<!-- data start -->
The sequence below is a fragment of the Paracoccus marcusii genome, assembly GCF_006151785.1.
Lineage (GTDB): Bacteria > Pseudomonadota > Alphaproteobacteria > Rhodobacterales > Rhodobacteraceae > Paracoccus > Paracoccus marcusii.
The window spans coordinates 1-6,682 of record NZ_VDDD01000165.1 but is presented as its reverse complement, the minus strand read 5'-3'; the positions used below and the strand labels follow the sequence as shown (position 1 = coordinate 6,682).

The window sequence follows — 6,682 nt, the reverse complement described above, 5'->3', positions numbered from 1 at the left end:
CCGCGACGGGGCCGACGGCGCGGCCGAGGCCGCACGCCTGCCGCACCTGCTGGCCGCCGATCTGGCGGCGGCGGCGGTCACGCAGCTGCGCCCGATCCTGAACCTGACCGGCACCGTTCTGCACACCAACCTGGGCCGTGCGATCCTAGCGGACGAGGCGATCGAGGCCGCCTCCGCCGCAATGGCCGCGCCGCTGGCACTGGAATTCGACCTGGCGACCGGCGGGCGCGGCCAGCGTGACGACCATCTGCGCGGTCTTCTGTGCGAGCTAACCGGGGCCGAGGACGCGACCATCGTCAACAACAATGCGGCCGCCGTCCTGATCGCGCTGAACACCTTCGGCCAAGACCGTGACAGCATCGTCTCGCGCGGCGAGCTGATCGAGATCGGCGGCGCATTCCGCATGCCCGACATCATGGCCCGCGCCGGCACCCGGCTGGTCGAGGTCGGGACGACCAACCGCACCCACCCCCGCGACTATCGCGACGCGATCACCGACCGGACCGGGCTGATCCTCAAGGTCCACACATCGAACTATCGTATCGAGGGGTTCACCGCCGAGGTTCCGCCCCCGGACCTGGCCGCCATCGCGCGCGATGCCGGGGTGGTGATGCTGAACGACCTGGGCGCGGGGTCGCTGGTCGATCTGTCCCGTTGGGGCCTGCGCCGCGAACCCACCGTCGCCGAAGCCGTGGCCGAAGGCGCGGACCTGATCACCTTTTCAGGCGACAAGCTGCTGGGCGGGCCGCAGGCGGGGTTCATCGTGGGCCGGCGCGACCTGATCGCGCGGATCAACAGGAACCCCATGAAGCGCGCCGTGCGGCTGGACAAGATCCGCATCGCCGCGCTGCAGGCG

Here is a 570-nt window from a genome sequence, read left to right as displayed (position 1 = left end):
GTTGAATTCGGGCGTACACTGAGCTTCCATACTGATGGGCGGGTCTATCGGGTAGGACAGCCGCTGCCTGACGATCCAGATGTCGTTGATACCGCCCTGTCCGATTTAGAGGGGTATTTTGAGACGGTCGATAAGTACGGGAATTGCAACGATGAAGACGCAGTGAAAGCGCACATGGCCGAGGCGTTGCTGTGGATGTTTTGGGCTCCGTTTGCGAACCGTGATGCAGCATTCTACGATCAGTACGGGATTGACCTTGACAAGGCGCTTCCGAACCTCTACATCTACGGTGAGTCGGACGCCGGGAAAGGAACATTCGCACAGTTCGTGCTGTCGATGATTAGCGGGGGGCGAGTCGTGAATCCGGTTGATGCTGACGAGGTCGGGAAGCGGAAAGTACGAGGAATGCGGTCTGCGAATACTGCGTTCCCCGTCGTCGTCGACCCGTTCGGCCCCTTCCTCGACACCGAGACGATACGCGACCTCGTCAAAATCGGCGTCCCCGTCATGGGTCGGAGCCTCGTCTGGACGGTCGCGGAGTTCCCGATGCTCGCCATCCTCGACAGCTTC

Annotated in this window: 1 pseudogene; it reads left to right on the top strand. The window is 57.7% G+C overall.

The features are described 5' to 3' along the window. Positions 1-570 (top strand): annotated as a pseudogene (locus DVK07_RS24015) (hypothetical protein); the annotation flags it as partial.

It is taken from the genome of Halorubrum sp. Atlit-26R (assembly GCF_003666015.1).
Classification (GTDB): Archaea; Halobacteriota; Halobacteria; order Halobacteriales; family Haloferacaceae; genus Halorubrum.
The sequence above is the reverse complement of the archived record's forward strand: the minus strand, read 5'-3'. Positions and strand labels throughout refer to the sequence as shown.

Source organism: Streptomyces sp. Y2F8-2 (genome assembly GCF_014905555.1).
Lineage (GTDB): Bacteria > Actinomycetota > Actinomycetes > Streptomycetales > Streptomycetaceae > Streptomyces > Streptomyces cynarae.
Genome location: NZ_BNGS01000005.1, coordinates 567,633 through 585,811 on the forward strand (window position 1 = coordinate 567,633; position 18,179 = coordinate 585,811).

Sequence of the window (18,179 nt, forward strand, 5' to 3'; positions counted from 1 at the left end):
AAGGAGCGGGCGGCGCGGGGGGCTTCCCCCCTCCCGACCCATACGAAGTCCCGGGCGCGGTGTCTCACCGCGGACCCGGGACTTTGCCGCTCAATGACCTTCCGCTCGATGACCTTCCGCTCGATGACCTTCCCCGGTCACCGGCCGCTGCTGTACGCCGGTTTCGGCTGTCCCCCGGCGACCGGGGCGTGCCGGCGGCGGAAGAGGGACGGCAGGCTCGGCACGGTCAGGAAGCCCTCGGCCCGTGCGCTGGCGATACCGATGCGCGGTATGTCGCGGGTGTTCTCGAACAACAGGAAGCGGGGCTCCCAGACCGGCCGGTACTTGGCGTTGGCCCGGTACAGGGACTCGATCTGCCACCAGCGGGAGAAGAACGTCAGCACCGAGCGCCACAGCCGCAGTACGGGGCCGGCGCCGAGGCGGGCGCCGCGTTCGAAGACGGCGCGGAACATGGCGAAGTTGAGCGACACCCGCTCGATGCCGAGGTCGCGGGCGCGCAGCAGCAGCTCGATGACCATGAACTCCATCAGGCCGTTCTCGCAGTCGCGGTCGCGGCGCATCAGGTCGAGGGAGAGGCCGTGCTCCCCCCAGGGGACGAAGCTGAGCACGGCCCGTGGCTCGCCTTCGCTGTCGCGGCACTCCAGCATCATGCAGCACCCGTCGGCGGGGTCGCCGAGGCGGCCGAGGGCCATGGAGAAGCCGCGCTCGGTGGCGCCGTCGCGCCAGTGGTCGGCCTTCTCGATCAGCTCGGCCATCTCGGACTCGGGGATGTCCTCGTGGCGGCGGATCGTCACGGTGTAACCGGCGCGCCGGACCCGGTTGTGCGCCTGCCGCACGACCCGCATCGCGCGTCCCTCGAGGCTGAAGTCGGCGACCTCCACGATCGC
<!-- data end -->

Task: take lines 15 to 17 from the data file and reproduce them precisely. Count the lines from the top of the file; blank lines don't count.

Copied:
Genome location: NZ_BNGS01000005.1, coordinates 567,633 through 585,811 on the forward strand (window position 1 = coordinate 567,633; position 18,179 = coordinate 585,811).

Sequence of the window (18,179 nt, forward strand, 5' to 3'; positions counted from 1 at the left end):
AAGGAGCGGGCGGCGCGGGGGGCTTCCCCCCTCCCGACCCATACGAAGTCCCGGGCGCGGTGTCTCACCGCGGACCCGGGACTTTGCCGCTCAATGACCTTCCGCTCGATGACCTTCCGCTCGATGACCTTCCCCGGTCACCGGCCGCTGCTGTACGCCGGTTTCGGCTGTCCCCCGGCGACCGGGGCGTGCCGGCGGCGGAAGAGGGACGGCAGGCTCGGCACGGTCAGGAAGCCCTCGGCCCGTGCGCTGGCGATACCGATGCGCGGTATGTCGCGGGTGTTCTCGAACAACAGGAAGCGGGGCTCCCAGACCGGCCGGTACTTGGCGTTGGCCCGGTACAGGGACTCGATCTGCCACCAGCGGGAGAAGAACGTCAGCACCGAGCGCCACAGCCGCAGTACGGGGCCGGCGCCGAGGCGGGCGCCGCGTTCGAAGACGGCGCGGAACATGGCGAAGTTGAGCGACACCCGCTCGATGCCGAGGTCGCGGGCGCGCAGCAGCAGCTCGATGACCATGAACTCCATCAGGCCGTTCTCGCAGTCGCGGTCGCGGCGCATCAGGTCGAGGGAGAGGCCGTGCTCCCCCCAGGGGACGAAGCTGAGCACGGCCCGTGGCTCGCCTTCGCTGTCGCGGCACTCCAGCATCATGCAGCACCCGTCGGCGGGGTCGCCGAGGCGGCCGAGGGCCATGGAGAAGCCGCGCTCGGTGGCGCCGTCGCGCCAGTGGTCGGCCTTCTCGATCAGCTCGGCCATCTCGGACTCGGGGATGTCCTCGTGGCGGCGGATCGTCACGGTGTAACCGGCGCGCCGGACCCGGTTGTGCGCCTGCCGCACGACCCGCATCGCGCGTCCCTCGAGGCTGAAGTCGGCGACCTCCACGATCGC